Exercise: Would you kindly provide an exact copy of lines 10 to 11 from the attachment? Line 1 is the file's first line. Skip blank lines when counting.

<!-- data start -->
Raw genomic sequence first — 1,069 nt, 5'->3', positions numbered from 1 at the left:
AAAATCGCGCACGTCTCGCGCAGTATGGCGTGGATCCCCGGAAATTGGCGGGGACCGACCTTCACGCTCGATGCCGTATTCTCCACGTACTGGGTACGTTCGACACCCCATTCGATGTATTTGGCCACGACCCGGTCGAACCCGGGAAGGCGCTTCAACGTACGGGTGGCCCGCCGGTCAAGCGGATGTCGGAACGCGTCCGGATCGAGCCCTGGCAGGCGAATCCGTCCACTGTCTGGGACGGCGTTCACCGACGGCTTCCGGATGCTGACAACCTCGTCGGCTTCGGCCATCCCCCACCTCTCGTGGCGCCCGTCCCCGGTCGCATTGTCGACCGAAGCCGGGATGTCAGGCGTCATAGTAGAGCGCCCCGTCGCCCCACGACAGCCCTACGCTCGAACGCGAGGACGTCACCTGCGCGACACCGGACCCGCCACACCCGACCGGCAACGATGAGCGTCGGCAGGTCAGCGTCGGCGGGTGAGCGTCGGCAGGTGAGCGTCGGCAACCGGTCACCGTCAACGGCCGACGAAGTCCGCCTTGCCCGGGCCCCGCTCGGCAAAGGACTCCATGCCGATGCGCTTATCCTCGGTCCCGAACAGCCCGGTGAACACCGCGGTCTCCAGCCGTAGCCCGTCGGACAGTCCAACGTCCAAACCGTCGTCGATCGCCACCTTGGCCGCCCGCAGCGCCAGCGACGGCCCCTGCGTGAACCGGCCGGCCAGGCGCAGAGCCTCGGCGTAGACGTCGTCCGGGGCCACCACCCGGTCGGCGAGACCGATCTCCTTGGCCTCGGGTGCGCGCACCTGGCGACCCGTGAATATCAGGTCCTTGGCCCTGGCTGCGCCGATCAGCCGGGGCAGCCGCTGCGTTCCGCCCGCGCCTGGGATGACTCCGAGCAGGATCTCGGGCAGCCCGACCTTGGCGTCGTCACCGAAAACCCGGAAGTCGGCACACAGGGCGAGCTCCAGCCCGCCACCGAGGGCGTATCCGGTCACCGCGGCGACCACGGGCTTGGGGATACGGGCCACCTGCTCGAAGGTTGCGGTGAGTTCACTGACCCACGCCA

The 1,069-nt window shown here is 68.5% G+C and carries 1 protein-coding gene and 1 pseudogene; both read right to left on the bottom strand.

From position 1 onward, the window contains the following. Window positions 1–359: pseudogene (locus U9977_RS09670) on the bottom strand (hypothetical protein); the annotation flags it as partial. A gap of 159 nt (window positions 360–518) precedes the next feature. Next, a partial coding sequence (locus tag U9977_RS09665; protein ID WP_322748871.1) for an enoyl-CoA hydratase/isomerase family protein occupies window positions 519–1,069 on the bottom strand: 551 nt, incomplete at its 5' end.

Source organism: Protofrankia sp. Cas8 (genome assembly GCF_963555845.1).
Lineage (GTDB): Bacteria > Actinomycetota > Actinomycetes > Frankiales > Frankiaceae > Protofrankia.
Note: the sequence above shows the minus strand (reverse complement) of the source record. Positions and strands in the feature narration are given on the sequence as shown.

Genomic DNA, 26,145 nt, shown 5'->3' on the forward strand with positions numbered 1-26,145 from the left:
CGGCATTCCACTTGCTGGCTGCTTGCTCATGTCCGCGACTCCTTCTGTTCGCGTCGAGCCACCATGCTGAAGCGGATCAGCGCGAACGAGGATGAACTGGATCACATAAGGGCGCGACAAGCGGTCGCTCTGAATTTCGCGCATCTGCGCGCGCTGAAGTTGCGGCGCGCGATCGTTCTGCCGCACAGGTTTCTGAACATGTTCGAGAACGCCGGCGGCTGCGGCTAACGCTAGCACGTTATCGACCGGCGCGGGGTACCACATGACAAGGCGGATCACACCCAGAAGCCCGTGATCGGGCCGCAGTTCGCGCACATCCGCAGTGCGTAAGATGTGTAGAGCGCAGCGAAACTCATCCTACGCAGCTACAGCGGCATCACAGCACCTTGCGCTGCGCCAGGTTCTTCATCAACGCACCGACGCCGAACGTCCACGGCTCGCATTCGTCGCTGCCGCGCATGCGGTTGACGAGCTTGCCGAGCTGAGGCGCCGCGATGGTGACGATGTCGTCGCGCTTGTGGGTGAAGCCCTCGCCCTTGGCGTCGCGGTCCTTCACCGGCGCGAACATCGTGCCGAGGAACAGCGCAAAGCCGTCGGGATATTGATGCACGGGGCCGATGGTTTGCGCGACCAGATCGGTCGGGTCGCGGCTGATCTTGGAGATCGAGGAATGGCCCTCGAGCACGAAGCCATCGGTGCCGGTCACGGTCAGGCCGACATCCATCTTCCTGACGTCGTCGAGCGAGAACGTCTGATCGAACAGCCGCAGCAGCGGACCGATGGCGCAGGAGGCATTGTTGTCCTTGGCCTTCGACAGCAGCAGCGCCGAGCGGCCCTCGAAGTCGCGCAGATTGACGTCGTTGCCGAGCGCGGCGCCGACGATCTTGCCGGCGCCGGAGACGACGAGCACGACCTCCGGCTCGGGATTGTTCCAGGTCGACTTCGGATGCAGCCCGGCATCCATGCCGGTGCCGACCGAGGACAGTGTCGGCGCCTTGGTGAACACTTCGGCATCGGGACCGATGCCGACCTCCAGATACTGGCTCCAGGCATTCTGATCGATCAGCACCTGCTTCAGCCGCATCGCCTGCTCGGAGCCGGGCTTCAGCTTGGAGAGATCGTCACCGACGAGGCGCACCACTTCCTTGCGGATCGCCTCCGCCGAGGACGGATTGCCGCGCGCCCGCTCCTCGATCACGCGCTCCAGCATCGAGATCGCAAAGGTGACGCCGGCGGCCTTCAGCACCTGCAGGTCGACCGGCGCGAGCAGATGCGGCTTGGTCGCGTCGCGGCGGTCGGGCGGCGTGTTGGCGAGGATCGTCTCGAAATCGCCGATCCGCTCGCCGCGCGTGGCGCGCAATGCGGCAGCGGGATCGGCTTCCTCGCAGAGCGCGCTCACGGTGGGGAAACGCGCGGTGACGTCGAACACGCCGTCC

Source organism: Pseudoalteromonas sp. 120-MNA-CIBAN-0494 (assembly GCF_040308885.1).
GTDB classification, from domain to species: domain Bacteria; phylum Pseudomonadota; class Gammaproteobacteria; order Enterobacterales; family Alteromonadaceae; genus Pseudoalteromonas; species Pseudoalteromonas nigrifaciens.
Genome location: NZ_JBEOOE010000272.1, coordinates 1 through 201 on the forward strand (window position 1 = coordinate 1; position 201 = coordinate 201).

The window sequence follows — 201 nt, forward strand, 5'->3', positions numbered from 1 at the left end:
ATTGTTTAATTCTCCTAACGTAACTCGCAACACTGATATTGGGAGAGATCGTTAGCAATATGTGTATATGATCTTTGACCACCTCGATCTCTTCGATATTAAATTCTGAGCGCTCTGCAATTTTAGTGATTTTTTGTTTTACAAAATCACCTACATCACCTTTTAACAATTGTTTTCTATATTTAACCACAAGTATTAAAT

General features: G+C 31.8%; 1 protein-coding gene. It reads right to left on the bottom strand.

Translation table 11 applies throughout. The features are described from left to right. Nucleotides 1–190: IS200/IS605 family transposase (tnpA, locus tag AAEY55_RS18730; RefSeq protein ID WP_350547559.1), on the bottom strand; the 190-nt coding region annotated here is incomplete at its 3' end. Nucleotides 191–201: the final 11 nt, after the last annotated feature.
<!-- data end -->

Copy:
Source organism: Pseudoalteromonas sp. 120-MNA-CIBAN-0494 (assembly GCF_040308885.1).
GTDB classification, from domain to species: domain Bacteria; phylum Pseudomonadota; class Gammaproteobacteria; order Enterobacterales; family Alteromonadaceae; genus Pseudoalteromonas; species Pseudoalteromonas nigrifaciens.